How Russian Hackers Broke Into John Podesta’s Gmail Accounts

According to Motherboard, the Russian hacking group Fancy Bear was responsible for the hacks on John Podesta.

John Podesta is the Chairman of the 2016 Hillary Clinton presidential campaign. He previously served as Chief of Staff to President Bill Clinton and Counselor to President Barack Obama. The leaked emails of his are arguably more important, if not juicy, than those of Hillary Clinton, Colin Powell and others of the Democratic National Committee (DNC).

SecureWorks, an enterprise security company, tracked Fancy Bear’s command and control servers and uncovered who Fancy Bear targeted and how they were able to hack Podesta’s Gmail account.

On March 19 of this year, John Podesta received an alarming email that appeared to come from Google. The email apparently didn’t come from the internet giant. It was actually an attempt to hack into his personal account. Months later, on October 9, WikiLeaks began publishing thousands of Podesta’s hacked emails. Almost everyone immediately pointed the finger at Russia, who is suspected of being behind a long and sophisticated hacking campaign that has the apparent goal of influencing the upcoming US elections.

They identified approximately 3,900 targeted individuals in government, the military, people who worked for companies in military and government supply chains, journalists, people who worked for the DNC and member’s of Hillary Clinton’s campaign organization like Podesta. Fancy Bear used a spear-phishing campaign to attack their victims.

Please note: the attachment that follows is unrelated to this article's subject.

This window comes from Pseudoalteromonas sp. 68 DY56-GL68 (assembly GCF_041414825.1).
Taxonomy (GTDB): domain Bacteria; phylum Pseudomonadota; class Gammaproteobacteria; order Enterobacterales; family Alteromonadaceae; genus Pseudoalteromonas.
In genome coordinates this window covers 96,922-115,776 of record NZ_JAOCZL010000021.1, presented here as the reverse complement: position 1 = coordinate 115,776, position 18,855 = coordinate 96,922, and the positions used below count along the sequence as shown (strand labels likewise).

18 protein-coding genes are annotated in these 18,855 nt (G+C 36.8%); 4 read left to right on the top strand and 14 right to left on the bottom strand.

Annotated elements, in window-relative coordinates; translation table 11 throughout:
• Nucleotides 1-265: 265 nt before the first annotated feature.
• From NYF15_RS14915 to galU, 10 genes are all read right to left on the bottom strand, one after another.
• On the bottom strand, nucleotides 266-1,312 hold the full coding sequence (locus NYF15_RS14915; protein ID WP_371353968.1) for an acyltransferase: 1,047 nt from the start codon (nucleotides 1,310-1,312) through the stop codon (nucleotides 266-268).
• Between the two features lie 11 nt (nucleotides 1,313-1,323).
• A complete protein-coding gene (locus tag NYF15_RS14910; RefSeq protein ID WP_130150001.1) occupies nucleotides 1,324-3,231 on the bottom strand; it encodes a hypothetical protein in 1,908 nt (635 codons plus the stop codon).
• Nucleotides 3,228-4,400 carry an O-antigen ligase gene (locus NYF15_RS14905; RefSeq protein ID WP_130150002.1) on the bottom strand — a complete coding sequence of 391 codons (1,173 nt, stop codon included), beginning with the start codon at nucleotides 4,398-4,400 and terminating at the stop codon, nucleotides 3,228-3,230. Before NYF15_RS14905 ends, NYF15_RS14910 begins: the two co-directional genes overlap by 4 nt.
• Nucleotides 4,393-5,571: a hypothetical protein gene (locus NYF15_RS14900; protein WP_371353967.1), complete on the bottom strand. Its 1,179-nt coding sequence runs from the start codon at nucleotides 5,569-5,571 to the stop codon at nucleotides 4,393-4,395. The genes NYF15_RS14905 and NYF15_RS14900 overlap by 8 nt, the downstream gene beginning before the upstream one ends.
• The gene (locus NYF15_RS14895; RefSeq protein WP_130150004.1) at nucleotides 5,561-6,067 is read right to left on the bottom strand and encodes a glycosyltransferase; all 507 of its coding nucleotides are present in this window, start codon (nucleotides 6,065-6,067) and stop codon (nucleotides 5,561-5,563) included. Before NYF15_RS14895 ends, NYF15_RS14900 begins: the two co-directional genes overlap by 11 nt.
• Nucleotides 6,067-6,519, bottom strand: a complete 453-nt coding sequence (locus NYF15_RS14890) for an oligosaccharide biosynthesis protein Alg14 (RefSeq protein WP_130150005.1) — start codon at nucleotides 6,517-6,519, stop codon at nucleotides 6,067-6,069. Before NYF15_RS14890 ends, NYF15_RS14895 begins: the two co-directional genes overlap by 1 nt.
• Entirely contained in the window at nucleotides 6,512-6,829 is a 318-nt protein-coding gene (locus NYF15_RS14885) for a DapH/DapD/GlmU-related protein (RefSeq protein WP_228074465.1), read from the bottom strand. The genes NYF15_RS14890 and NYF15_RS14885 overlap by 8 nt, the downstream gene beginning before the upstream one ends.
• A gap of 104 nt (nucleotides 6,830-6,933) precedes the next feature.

All these hacks were done using the same tool: malicious short URLs hidden in fake Gmail messages. And those URLs, according to a security firm that’s tracked them for a year, were created with Bitly account linked to a domain under the control of Fancy Bear.

Inside that long URL, there’s a 30-character string that looks like gibberish but is actually the encoded Gmail address of John Podesta. According to Bitly’s own statistics, that link, which has never been published, was clicked two times in March.

That’s the link that opened Podesta’s account to the hackers, a source close to the investigation into the hack confirmed to Motherboard.

Reina Ho

Reina Ho is a freelance reporter who focuses on censorship and information control in online space.

Related Articles

Leave a Reply

Your email address will not be published. Required fields are marked *

Back to top button
Exclusive Offer: Get a 49% Discount off ExpressVPNGet This Deal